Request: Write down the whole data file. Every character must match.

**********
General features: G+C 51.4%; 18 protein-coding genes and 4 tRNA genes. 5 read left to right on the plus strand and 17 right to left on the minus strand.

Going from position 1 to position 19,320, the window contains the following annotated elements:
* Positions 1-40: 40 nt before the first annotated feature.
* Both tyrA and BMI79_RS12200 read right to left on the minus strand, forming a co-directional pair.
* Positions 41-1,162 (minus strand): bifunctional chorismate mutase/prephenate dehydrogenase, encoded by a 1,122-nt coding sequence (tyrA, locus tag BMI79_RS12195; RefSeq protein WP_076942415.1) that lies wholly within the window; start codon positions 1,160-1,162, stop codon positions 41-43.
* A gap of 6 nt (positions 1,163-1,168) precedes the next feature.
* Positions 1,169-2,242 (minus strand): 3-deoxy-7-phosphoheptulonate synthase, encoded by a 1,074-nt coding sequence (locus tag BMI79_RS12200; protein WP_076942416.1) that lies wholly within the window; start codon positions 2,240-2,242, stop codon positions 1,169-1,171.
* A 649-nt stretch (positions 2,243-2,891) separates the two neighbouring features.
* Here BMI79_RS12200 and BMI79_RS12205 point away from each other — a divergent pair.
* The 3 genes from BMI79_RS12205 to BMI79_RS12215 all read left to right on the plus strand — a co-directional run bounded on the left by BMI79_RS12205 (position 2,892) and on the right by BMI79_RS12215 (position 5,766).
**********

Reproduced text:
General features: G+C 51.4%; 18 protein-coding genes and 4 tRNA genes. 5 read left to right on the plus strand and 17 right to left on the minus strand.

Going from position 1 to position 19,320, the window contains the following annotated elements:
* Positions 1-40: 40 nt before the first annotated feature.
* Both tyrA and BMI79_RS12200 read right to left on the minus strand, forming a co-directional pair.
* Positions 41-1,162 (minus strand): bifunctional chorismate mutase/prephenate dehydrogenase, encoded by a 1,122-nt coding sequence (tyrA, locus tag BMI79_RS12195; RefSeq protein WP_076942415.1) that lies wholly within the window; start codon positions 1,160-1,162, stop codon positions 41-43.
* A gap of 6 nt (positions 1,163-1,168) precedes the next feature.
* Positions 1,169-2,242 (minus strand): 3-deoxy-7-phosphoheptulonate synthase, encoded by a 1,074-nt coding sequence (locus tag BMI79_RS12200; protein WP_076942416.1) that lies wholly within the window; start codon positions 2,240-2,242, stop codon positions 1,169-1,171.
* A 649-nt stretch (positions 2,243-2,891) separates the two neighbouring features.
* Here BMI79_RS12200 and BMI79_RS12205 point away from each other — a divergent pair.
* The 3 genes from BMI79_RS12205 to BMI79_RS12215 all read left to right on the plus strand — a co-directional run bounded on the left by BMI79_RS12205 (position 2,892) and on the right by BMI79_RS12215 (position 5,766).